What are the Different Types of Self Employment Tax Deductions?
Self employment tax deductions can benefit self employed individuals and home business owners in several ways. First, half of the Social Security and Medicare tax withheld can be deducted from an individual’s total gross income. Second, individuals can use self employment tax deductions to subtract the cost of general business expenses, such as the costs for a home office, supplies, and health insurance. For taxpayers who receive both self employment income and wage income, the wage income is taxed first for Social Security and Medicare.
Since self employed individuals must pay both the employee and the employer portions of the Social Security and Medicare tax, they are allowed to deduct half of the total Social Security and Medicare tax as a business expense. In 2011, the Social Security tax rate was 13.3%, with 2.9% for Medicare and 10.4% for Social Security. Self employment tax deductions from the 2011 year were eligible for half of this value, or 6.65% or total gross income.
The deduction cannot be itemized and it must be subtracted from the gross income. Only income tax is affected by this deduction, and self employment earnings and self employment tax are not affected. Wage earners are not eligible for this deduction.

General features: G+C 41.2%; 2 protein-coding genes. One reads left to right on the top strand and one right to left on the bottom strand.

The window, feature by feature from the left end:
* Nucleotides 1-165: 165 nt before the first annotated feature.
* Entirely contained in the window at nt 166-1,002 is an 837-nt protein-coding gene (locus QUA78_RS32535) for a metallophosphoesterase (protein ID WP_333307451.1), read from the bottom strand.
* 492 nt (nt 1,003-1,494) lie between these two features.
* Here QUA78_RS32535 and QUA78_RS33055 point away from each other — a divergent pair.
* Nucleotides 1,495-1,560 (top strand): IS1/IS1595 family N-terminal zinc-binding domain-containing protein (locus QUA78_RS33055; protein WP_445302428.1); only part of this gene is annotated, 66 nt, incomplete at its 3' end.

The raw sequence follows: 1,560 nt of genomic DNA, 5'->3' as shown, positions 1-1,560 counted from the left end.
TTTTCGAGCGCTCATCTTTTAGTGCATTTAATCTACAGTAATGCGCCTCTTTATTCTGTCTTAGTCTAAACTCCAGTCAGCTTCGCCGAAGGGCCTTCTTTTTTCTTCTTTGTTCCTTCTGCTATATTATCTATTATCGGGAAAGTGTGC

Additional self employment tax deductions include general business expenses, such as supplies or furniture for a home office, contract labor, or transportation mileage. Home office deductions can sometimes be tricky and require careful documentation, including maps with correct measurements, in the case of an audit. The percentage of space occupied by a home office in the total building will be the percentage that an individual is allowed to deduct from utilities, property taxes, or mortgage payments.
Phone and Internet usage costs can also be valid self employment tax deductions, but only the expense specifically used for business can be deducted. For example, if a home business accounts for 30% of Internet usage, then only 30% of the total Internet bill can be deducted as a business expense. Careful record keeping and receipts can help establish the business costs more clearly.
In some cases, self employment tax deductions will also include health insurance costs. If a self-employed individual pays for his or her own health insurance and is not eligible to join a spouse’s insurance plan, then health insurance costs can be deducted. Additionally, if that same individual also pays for a spouse’s or child’s health insurance, those costs can be deducted as well. This deduction is classified as a personal expense, rather than a business expense, but it is still available to the self employed.
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